- Looking at current budget deficits or surpluses (i.e. excluding public investment), for the period from 1956 to 2008, Conservative governments had an average annual surplus of 0.3% of GDP, while Labour governments had an average annual surplus of 1.1%.
- For the period starting 1970/1, In the case of Conservative governments, the average annual current deficit for this period is 0.6% of GDP, while for Labour governments over the same period, the average current budget deficit is 0.3% of GDP.
- Looking at overall budget deficits (i.e. including public investment) for the period 1970/1 to 2008, for Conservative governments, over this period the average annual overall deficit is 2.9% of GDP, while for Labour governments in the same period, the average overall deficit is 2.6% of GDP.
- Conservative governments, over the period 1971 to 2008, spent a higher percentage of GDP on average on public investment than did Labour governments (this excludes PFI), whether one looks at gross or net investment. Gross investment per year by Conservative governments was on average 5% of GDP, while that by Labour governments it was 4.3%.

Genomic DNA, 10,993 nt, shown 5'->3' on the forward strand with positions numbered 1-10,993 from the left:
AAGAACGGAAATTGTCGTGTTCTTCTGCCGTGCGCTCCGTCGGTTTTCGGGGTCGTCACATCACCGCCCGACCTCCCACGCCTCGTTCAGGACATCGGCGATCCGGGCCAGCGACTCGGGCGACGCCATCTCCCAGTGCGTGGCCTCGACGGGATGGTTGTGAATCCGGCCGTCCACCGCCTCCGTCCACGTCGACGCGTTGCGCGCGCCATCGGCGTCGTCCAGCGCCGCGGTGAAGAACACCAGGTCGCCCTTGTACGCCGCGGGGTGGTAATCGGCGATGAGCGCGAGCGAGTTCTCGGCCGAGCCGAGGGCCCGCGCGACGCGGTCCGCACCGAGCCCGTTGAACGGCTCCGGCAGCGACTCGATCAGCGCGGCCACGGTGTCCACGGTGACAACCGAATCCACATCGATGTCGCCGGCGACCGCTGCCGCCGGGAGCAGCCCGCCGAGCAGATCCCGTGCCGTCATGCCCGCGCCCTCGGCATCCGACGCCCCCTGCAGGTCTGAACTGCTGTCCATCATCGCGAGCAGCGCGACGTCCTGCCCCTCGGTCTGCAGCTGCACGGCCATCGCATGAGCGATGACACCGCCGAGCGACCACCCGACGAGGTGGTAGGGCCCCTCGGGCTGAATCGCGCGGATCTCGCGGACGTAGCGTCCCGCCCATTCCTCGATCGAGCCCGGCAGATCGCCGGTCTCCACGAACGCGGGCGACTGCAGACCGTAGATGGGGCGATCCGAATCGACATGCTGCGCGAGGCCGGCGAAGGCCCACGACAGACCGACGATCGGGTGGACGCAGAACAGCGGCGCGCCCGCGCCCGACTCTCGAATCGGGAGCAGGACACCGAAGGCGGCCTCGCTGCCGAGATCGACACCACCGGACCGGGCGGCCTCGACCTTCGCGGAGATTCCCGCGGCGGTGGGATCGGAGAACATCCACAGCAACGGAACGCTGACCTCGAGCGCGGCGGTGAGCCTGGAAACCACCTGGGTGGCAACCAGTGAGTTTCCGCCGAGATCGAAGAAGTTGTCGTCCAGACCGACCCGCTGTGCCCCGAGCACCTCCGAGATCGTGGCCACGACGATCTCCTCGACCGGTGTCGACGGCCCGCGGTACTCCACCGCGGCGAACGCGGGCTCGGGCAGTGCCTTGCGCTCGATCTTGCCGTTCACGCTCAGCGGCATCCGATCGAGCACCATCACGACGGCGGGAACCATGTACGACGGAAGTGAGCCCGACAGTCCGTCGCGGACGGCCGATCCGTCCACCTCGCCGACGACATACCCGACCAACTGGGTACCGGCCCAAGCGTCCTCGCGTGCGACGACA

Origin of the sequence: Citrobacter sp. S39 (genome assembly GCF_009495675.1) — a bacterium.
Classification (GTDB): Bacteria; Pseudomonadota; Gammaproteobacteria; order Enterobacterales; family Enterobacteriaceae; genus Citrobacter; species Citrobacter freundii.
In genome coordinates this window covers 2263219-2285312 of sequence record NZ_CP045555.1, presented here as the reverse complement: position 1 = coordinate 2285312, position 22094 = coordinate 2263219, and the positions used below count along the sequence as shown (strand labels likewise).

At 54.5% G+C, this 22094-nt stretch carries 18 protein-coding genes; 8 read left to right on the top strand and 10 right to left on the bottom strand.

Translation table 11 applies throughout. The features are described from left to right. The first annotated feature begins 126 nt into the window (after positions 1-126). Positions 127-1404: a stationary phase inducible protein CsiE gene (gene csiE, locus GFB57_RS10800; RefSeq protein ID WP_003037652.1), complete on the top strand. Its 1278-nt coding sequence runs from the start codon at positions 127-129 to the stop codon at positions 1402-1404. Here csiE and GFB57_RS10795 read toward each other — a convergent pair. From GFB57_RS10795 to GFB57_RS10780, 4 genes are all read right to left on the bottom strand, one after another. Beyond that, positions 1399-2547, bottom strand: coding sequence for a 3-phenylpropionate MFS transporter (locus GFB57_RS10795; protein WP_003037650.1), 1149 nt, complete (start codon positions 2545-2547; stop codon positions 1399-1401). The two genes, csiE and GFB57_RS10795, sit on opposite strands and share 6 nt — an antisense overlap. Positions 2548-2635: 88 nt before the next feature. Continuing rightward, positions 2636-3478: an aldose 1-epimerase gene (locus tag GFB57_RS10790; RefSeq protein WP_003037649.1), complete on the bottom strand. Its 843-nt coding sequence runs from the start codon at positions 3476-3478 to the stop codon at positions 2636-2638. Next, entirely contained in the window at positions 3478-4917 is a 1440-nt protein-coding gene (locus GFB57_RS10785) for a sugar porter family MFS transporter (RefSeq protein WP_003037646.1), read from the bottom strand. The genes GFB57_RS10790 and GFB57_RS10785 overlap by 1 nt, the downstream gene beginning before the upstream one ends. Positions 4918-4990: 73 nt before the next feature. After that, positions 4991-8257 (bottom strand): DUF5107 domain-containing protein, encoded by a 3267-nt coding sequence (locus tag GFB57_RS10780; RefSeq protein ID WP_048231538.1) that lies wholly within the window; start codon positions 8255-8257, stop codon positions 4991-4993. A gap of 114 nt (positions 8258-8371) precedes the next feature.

- Taking the period 1974 to 2008, the level of net debt as a share of GDP has fluctuated sharply under both Conservative and Labour governments (with a bigger fall under the 1979-97 Conservative government), but net debt as a percentage of GDP was lower at the end than at the start under each government than at its start, including the 1997 Labour government up till 2008.
- But once the financial crisis hit, the ratio worsened greatly, so that by the end of the Labour government, the debt to GDP ratio was some 25 percentage points higher than at the outset in 1997. Under the 2010-2015 Coalition government, the debt to GDP ratio rose further by around 18 percentage points.